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Smaller daisy, sweeter corn, and other 1988 winners.

Smaller daisy, sweeter corn, and other 1988 winners Unusual colors and compact plants stand out as some of the most significant features of this year's All-America winners. Judged superior in their calss, three flowers and five vegetables won the coveted title for 1988.

To select All-America plants, horticultural experts judge new varieties of seed-grown flowers and vegetables for performance in 60 locations throughout Nort America. Winners must show significant improvements over old varieties.

Last year, we grew all seven winners in Sunset's test gardens in Menlo Park, California. Most performed exceptionally well in our coastal climate (Zone 15). Keep in mind, however, that they may not be the best varieties for your climate.

These new seeds may be available at nurseries, or check mail-orders catalogs.

'New Look' celosia. What sets this celosia apart from other varieties is its deep bronze foliage and small plant size--only 10 inches tall when mature. The intense scarlet plumes maintain their vibrant color well into the fall without fading.

Petunia 'Ultra Crimson Star'. This is the first bedding plant to be evaluated both in the greenhouse and the garden. Its compact growth (8 to 10 inches high), long bloom season, and uniform star pattern set this petunia apart from others.

'Snow Lady' Shasta daisy. Another winner for its small size (to about 12 inches), 'Snow Lady' produces a mass of large (2-1/2-inch-wide), white, yellow-centred flowers all summer long.

'Burgundy' okra. In areas with warm summers, this okra is not only very productive, it's ornamental, too, with yellow hibiscus-like flowers, purple pods, and red-veined green leaves. Because of a cool summer, our plants never got established.

'Honey'n Pearl' sweet corn. Ears of this elevated-sugar corn retain their sweetness for days after harvest. Kernels are mixed white and yellow. Mature plants typically reach 6 feet, though our test plants grew to only 5 feet.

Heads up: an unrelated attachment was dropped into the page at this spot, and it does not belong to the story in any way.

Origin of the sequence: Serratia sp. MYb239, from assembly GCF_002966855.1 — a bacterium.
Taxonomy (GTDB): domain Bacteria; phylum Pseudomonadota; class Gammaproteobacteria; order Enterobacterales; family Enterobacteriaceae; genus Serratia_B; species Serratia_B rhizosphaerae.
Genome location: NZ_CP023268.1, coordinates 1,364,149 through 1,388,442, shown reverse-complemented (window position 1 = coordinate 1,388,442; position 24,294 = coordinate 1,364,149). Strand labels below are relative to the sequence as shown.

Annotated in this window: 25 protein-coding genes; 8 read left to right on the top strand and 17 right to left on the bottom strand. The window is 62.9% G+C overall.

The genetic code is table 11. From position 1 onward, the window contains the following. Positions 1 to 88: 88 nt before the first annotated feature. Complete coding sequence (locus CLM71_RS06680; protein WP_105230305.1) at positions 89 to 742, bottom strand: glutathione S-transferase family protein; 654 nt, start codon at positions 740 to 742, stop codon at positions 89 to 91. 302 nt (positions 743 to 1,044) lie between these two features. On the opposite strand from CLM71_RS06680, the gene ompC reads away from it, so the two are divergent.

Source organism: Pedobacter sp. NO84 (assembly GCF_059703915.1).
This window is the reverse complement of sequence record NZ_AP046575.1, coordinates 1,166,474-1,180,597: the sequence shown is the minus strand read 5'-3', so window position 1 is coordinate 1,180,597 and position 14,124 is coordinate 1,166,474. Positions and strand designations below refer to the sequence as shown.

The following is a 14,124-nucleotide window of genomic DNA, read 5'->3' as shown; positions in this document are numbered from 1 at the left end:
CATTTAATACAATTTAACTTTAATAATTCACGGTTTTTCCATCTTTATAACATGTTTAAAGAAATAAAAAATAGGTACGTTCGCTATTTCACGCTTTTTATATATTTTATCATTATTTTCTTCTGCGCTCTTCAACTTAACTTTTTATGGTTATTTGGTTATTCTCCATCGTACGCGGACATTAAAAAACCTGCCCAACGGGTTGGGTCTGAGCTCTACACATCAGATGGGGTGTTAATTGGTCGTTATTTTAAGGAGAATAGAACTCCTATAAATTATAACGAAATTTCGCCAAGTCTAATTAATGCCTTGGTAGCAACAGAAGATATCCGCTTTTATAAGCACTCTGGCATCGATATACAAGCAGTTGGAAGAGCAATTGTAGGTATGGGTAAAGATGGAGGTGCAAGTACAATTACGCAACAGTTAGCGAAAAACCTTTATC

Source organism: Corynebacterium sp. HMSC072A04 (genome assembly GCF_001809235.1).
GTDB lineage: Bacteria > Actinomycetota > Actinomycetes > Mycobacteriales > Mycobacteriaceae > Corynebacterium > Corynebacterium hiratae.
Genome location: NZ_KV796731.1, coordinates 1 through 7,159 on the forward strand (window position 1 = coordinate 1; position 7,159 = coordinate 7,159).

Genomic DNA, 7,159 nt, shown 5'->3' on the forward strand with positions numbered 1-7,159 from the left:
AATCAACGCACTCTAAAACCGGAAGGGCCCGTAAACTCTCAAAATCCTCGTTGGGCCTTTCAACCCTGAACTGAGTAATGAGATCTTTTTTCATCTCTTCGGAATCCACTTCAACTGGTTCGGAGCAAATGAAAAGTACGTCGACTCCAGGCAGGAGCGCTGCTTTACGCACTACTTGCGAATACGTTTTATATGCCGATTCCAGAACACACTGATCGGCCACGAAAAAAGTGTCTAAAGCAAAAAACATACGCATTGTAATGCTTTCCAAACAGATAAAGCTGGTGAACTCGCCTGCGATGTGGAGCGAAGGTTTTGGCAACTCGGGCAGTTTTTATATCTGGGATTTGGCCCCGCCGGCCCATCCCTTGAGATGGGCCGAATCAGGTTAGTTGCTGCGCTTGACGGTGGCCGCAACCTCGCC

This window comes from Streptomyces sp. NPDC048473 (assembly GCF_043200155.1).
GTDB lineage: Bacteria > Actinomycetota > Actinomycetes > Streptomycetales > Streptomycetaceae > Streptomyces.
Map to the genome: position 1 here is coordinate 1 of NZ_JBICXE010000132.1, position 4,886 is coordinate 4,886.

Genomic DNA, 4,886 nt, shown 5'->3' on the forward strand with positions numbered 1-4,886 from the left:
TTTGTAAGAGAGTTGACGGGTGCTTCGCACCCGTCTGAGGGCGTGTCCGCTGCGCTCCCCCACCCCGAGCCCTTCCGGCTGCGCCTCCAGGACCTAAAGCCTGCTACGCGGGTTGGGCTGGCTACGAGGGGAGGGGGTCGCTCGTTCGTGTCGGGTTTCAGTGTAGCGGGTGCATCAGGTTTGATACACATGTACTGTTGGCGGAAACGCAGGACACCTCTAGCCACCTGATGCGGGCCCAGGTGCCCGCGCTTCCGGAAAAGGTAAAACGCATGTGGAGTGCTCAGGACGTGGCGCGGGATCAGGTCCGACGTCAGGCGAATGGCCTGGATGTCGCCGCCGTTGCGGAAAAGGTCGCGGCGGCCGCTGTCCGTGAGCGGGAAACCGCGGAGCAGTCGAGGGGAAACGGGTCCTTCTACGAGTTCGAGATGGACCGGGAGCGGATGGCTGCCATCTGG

'Mexi Bell' pepper. A bell pepper with a pungent taste, it produces 3- to 4-inch diameter fruits. Once peppers turn red, their succulent flesh is sweet with spicy ribs (spicier in hot climates). Resists tobacco mosaic virus.

'Salad Bush' cucumber. Compact plants produce high yields of 8-inch-long, mild and sweet cucumbers throughout summer. Resists several diseases, including powdery mildew and cucumber mosaic.

'Super Chili' pepper. High yields of spicy fruit on this ornamental pepper make it stand out from other small-fruited varieties. The 2-1/2-inch-long, cone-shaped peppers, borne upright on semicompact plants, have a hot, thin flesh. Chilies can be used fresh or dried.
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No portion of this article can be reproduced without the express written permission from the copyright holder.
Copyright 1988 Gale, Cengage Learning. All rights reserved.

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Title Annotation:All-America Selections
Date:Mar 1, 1988
Previous Article:She starts it all by sowing mixed seeds in March.
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